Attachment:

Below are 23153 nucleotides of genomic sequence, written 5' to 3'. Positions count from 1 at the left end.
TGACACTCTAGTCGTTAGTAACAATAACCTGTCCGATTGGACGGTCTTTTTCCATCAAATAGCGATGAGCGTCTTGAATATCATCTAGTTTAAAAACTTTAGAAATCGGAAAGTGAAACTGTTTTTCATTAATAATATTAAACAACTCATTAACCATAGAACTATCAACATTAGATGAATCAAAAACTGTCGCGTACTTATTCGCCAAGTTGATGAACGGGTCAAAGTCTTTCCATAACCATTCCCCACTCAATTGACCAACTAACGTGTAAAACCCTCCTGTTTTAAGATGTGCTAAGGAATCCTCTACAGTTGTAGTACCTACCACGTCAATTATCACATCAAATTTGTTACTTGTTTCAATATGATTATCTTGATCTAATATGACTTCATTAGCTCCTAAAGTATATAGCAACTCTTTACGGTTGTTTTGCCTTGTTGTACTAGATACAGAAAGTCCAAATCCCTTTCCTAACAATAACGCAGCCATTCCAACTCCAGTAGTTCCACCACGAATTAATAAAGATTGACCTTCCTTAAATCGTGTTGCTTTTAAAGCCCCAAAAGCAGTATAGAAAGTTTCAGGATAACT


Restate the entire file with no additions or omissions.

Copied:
Below are 23153 nucleotides of genomic sequence, written 5' to 3'. Positions count from 1 at the left end.
TGACACTCTAGTCGTTAGTAACAATAACCTGTCCGATTGGACGGTCTTTTTCCATCAAATAGCGATGAGCGTCTTGAATATCATCTAGTTTAAAAACTTTAGAAATCGGAAAGTGAAACTGTTTTTCATTAATAATATTAAACAACTCATTAACCATAGAACTATCAACATTAGATGAATCAAAAACTGTCGCGTACTTATTCGCCAAGTTGATGAACGGGTCAAAGTCTTTCCATAACCATTCCCCACTCAATTGACCAACTAACGTGTAAAACCCTCCTGTTTTAAGATGTGCTAAGGAATCCTCTACAGTTGTAGTACCTACCACGTCAATTATCACATCAAATTTGTTACTTGTTTCAATATGATTATCTTGATCTAATATGACTTCATTAGCTCCTAAAGTATATAGCAACTCTTTACGGTTGTTTTGCCTTGTTGTACTAGATACAGAAAGTCCAAATCCCTTTCCTAACAATAACGCAGCCATTCCAACTCCAGTAGTTCCACCACGAATTAATAAAGATTGACCTTCCTTAAATCGTGTTGCTTTTAAAGCCCCAAAAGCAGTATAGAAAGTTTCAGGATAACT